The H-index is strongly influenced by the number of papers published by a journal, since this translates into the number of "attempts" of a journal to obtain highly cited papers. This is the main reason why journal rankings based on the H-index usually deviates quite alot from ranking based on avarage-based metrics (such as the Impact factor and SJR). When using the H-index to rank journals a small top-journal within a field (based on article impact) can be surpassed by large journals. As an example, journals from the publisher "Annual reviews" generally come out much lower on H-index rankings compared to IF or SJR-rankings. Personally, I find the H-index a poor proxy for journal prestige, but it might be somewhat useful to determine overall influence on a field (as in number of relatively highly-cited papers). Overall, I think that the H-index is much better for evaluating individual scientists than to compare journals. Why Google Scholar chose it as the only score to present when comparing journals is beyond me.

However, there also exists many other indicies of journal performance, influence and prestige. Hocking (2013) provides a comparison between 11 different journal metrics, using ecology journals as a case study. This study show that while all indicies are positively correlated, they form 3 relatively distinct clusters. The traditional impact factor is closely related to SJR as well as to Article influence (AI) and Source Normalized Impact per Paper (SNIP), while the H-index and the Eigenfactor are part of other clusters. This means that journal rankings based on e.g. JIF, SJR, SNIP will be very similar, while rankings based on the H-index or Eigenfactor will emphasize other aspects of journal performance.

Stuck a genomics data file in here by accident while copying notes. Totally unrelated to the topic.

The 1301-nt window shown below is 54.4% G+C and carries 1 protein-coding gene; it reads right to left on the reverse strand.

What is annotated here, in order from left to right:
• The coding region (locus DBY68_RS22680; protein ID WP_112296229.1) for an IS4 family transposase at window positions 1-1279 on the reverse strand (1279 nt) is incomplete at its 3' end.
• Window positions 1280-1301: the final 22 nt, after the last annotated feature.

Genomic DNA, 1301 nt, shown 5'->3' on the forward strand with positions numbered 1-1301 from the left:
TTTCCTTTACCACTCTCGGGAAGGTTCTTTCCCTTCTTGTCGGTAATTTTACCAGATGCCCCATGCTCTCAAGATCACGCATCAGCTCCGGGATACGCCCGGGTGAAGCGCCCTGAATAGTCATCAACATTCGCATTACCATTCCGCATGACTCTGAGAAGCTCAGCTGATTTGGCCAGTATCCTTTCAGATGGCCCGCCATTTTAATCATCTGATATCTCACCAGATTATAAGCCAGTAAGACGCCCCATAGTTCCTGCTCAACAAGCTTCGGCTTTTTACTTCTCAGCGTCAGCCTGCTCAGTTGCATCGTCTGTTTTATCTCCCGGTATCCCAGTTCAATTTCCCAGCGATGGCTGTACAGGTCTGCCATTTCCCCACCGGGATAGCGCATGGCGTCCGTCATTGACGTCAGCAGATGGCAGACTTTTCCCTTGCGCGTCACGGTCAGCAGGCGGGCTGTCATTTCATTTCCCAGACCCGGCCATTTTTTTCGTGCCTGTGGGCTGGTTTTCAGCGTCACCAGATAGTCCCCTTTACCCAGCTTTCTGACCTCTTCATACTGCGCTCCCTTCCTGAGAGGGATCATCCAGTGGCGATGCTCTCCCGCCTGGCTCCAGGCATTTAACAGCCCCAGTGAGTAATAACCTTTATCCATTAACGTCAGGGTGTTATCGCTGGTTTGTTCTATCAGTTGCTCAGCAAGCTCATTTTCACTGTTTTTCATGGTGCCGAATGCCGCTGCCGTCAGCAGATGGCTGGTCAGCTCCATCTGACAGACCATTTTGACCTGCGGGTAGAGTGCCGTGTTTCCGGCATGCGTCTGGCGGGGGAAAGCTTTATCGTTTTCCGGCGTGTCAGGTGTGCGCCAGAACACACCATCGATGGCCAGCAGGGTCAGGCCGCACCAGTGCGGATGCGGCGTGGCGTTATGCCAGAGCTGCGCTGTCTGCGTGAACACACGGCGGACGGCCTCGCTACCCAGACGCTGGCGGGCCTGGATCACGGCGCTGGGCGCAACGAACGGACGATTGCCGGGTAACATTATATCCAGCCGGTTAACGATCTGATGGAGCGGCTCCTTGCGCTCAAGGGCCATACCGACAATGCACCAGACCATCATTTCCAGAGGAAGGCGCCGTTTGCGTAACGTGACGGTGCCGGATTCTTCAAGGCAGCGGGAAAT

References

Hocking. 2013. Comparing the influence of ecology journals using citation-based indices: making sense of a multitude of metrics. Ideas in Ecology and Evolution 6(1).

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Among widely-available indicators, SJR and the Article Influence Score (AIS) are best for characterizing journals. An important property of those two indicators is that they weigh citations with the relevance of the citing journal, whereas in computing the impact factor (IF) or the h-index all citations are considered equally, regardless of the relevance of the citing publication. While all these metrics are typically highly correlated, taking into consideration the relevance of the citation sources can matter especially when trying to assess journals that are not among the top ones. For example, in the case of a journal that would artificially inflate the IF through self-citations or by participating in a citation ring within a publisher, or in the case of a journal hosting publications of a relatively isolated field, the SJR and AIS would remain relatively low if citations would come from low-quality sources. Another advantage is that the typical values of SJR and AIS vary less among different fields than the values of the IF and h-index. There are established methods for field-normalizing the IF (see, e.g., the SNIP indicator), however is more difficult to field-normalize the h-index.

  • SJR and AI do not include a measure of "relevance", if you by this mean the relevance of specific citations to the paper or the scientific field. Both indicators include a concept of journal "prestige" in their weighting of citations, but this is simply a single measure for each journal and does not equate to "relevance" (whatever that is). – fileunderwater Oct 18 '16 at 10:34